David Swensen, the Chief Investment Officer of the Yale Endowment in the USA, is a remarkable asset manager. Swensen literally added billions of dollars of value to the Endowment Fund of the Ivy League university.
The Man who added billions of dollars to the value of the Yale Endowment Fund
Swensen is characterized by:
a) A very structured approach to investing; and
b) The guts to deviate not just from long-term strategic weights and benchmarks if required; and
c) The mindset to do so even when others are going totally different ways.
Point c) is an ability that most investors say they have, but when panic strikes only a few are capable of sticking to their 'process'. Put another way: When the market climate is good thousands of investors are willing to interpret a 10 percent price correction as an opportunity to buy. However, when the market climate deteriorates growing groups of investors will see that same 10 percent price drop as 'the beginning of the end' and panic strikes.
The other way round: when markets are depressed most investors are waiting to see what others are doing. Only when they have heard others talk about specific stocks or asset classes, or when the prices of those securities have started to rise again will they consider buying that security.
In other words: there is a tendency to sell when it is too late and to buy when it is to late. The Yale Endowment generated good performance because Swensen sticked to a pre-defined long-term strategy and had the courage to deviate not in an opportunistic way, but in a way in which short-term tactical deviations had to be integrated in the longer-term approach.
The structured investment process incorporated i) Asset Allocation; ii) Market Timing; and iii) (Stock/Manager) Selection.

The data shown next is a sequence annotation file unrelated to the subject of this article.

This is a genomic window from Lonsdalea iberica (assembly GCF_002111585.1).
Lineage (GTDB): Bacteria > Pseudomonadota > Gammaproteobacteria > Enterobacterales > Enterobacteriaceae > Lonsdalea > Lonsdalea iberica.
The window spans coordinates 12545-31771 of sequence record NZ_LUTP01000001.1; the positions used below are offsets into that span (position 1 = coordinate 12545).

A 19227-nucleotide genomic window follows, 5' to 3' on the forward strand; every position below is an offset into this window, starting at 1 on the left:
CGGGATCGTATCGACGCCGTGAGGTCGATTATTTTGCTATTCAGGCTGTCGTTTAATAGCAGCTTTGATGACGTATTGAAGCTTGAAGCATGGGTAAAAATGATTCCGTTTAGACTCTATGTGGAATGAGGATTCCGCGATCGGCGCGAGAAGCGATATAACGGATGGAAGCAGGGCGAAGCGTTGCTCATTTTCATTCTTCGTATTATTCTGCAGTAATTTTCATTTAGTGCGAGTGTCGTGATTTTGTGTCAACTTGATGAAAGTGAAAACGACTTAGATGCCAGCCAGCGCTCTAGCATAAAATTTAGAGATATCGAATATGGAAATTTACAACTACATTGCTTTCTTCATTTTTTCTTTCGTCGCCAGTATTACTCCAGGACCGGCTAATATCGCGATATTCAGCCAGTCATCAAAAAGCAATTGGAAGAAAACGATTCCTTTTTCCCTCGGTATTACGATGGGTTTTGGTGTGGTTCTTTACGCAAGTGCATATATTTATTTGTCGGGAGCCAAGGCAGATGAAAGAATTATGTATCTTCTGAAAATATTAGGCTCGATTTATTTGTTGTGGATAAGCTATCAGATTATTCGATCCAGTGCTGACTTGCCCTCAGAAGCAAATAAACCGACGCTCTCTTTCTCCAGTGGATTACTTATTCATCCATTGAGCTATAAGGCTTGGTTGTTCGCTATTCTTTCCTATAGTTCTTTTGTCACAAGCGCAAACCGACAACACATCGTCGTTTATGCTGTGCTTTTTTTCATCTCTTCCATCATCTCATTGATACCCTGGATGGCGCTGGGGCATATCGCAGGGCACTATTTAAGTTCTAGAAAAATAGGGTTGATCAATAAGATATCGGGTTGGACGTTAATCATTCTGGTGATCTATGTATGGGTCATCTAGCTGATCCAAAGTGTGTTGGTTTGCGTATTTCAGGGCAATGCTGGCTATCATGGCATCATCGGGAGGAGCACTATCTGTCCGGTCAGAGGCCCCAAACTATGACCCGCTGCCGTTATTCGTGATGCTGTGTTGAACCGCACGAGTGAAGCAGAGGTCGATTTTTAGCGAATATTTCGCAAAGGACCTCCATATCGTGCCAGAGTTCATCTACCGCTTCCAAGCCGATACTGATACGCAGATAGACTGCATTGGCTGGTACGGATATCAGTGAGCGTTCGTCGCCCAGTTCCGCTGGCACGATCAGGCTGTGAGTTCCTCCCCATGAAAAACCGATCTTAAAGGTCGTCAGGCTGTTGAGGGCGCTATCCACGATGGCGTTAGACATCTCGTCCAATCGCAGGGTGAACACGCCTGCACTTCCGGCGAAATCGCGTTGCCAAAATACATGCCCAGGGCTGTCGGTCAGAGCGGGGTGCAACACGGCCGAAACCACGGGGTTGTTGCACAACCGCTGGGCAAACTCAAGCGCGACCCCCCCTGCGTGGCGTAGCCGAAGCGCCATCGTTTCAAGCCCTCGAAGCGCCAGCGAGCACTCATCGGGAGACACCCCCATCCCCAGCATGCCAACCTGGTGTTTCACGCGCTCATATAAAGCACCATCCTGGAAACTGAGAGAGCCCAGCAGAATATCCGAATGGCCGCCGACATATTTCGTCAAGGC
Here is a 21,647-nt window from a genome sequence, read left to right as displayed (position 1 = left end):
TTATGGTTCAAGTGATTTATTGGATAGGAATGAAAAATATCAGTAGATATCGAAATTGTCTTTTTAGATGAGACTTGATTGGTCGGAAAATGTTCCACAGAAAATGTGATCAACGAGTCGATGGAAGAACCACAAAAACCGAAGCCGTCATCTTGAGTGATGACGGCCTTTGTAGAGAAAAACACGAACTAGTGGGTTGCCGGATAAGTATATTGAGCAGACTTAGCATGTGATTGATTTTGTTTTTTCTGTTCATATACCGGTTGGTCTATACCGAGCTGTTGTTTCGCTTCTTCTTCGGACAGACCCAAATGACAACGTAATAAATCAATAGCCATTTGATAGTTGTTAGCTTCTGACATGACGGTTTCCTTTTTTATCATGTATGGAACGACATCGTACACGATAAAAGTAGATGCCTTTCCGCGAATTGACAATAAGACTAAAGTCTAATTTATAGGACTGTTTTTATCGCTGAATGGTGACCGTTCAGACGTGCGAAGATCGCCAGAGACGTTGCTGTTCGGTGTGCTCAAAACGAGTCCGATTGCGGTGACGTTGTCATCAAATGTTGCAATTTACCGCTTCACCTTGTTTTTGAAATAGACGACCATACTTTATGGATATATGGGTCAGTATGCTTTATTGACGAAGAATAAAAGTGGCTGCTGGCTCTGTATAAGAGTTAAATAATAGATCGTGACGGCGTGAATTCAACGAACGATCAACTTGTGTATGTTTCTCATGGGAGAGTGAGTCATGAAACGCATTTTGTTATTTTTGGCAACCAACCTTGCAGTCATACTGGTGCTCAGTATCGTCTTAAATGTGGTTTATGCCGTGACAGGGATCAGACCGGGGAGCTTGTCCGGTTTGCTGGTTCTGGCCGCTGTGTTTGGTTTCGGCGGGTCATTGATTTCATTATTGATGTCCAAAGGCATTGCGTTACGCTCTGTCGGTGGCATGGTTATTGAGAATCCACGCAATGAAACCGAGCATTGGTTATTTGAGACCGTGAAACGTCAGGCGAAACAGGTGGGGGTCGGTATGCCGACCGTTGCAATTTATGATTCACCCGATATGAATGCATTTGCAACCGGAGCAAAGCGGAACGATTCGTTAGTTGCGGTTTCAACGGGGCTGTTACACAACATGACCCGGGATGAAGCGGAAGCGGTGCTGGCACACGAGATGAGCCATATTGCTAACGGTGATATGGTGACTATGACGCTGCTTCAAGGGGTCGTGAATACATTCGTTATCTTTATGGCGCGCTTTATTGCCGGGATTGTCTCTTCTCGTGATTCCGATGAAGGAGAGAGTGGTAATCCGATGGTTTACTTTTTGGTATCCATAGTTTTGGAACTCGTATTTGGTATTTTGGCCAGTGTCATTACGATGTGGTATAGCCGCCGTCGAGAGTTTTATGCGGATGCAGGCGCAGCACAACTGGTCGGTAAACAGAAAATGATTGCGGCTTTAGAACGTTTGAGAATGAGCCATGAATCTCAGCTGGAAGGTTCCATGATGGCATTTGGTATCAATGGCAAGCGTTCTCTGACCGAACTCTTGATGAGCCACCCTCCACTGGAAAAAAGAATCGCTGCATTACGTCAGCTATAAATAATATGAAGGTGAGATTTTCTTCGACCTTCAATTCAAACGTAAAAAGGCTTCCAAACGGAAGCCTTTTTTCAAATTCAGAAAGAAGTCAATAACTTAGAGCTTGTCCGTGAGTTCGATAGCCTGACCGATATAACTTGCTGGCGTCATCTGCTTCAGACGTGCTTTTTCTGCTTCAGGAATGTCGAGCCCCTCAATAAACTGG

In this Yale lecture Prof. D. Swensen tells us in detail about his approach. We felt that the lecture was so clear that it deserved a spot in our video top-5 on Asset Allocation.
ABOUT THE LECTURE
Normally we would be very reluctant to add a lecture of about 70 minutes length to our Video Top 5. We know that people normally prefer shorter captures. However, we felt that all of us can learn from Swensen's approach and the clarity of explanation in combination with his modest/low profile way of presenting we derinitely something to be appreciated in a world in which most alleged financial gurus or top business men seem to be able to tell us how fantastic they are and why they deserve their bonus. But when asked about their approach and what they did fo us that was not directly linked to general market moves they hide themselves between jargon and black-box like stories. Not so Swensen. For those of you who like his explanations, we also refer to his investment books. In those books he explains in a bit more detail how he believes investment portfolios should be run efficiently.
What is also clear from Swensen's lecture is that there is a difference between individual and professional investors. But both make their mistakes albeit that those mistakes tend to be different. The top-down approach that Swensen tells us about can be applied by private investors as well. In that case he recommends to stick closer to strategic weights, be very reluctant with market timing and avoid overestimation of abilities in this respect and last but not least: select good products/funds within the 'Selection' component of the integrated investment process.
Our Video Top 5 on Asset Allocation has now 4 contributions:
4) David Swensen's lecture on an integrated, structured top-down investment process that starts with strategic and tactical asset allocation